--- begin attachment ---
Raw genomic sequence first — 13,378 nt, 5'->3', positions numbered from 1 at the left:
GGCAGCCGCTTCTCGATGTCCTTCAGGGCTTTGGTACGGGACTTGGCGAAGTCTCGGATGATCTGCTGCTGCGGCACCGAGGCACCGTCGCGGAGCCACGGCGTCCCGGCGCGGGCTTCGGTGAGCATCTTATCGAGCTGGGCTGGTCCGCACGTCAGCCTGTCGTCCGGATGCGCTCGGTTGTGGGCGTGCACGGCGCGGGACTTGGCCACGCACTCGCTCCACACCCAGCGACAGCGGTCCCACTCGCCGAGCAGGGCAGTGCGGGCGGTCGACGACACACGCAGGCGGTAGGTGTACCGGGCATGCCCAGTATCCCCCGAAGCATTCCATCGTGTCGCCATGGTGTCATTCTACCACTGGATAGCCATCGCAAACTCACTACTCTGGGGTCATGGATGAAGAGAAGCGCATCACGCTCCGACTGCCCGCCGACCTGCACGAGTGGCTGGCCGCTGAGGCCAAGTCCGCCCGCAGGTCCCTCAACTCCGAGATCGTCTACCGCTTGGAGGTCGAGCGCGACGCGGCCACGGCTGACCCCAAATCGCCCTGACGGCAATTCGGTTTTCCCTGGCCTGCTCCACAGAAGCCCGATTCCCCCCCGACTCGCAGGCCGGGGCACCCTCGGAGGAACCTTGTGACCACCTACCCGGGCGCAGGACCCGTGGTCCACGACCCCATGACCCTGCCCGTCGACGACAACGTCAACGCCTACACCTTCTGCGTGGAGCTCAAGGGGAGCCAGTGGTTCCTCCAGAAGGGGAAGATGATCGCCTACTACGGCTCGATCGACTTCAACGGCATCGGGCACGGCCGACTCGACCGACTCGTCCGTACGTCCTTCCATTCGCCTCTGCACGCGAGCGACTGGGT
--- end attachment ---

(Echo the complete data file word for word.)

Raw genomic sequence first — 13,378 nt, 5'->3', positions numbered from 1 at the left:
GGCAGCCGCTTCTCGATGTCCTTCAGGGCTTTGGTACGGGACTTGGCGAAGTCTCGGATGATCTGCTGCTGCGGCACCGAGGCACCGTCGCGGAGCCACGGCGTCCCGGCGCGGGCTTCGGTGAGCATCTTATCGAGCTGGGCTGGTCCGCACGTCAGCCTGTCGTCCGGATGCGCTCGGTTGTGGGCGTGCACGGCGCGGGACTTGGCCACGCACTCGCTCCACACCCAGCGACAGCGGTCCCACTCGCCGAGCAGGGCAGTGCGGGCGGTCGACGACACACGCAGGCGGTAGGTGTACCGGGCATGCCCAGTATCCCCCGAAGCATTCCATCGTGTCGCCATGGTGTCATTCTACCACTGGATAGCCATCGCAAACTCACTACTCTGGGGTCATGGATGAAGAGAAGCGCATCACGCTCCGACTGCCCGCCGACCTGCACGAGTGGCTGGCCGCTGAGGCCAAGTCCGCCCGCAGGTCCCTCAACTCCGAGATCGTCTACCGCTTGGAGGTCGAGCGCGACGCGGCCACGGCTGACCCCAAATCGCCCTGACGGCAATTCGGTTTTCCCTGGCCTGCTCCACAGAAGCCCGATTCCCCCCCGACTCGCAGGCCGGGGCACCCTCGGAGGAACCTTGTGACCACCTACCCGGGCGCAGGACCCGTGGTCCACGACCCCATGACCCTGCCCGTCGACGACAACGTCAACGCCTACACCTTCTGCGTGGAGCTCAAGGGGAGCCAGTGGTTCCTCCAGAAGGGGAAGATGATCGCCTACTACGGCTCGATCGACTTCAACGGCATCGGGCACGGCCGACTCGACCGACTCGTCCGTACGTCCTTCCATTCGCCTCTGCACGCGAGCGACTGGGT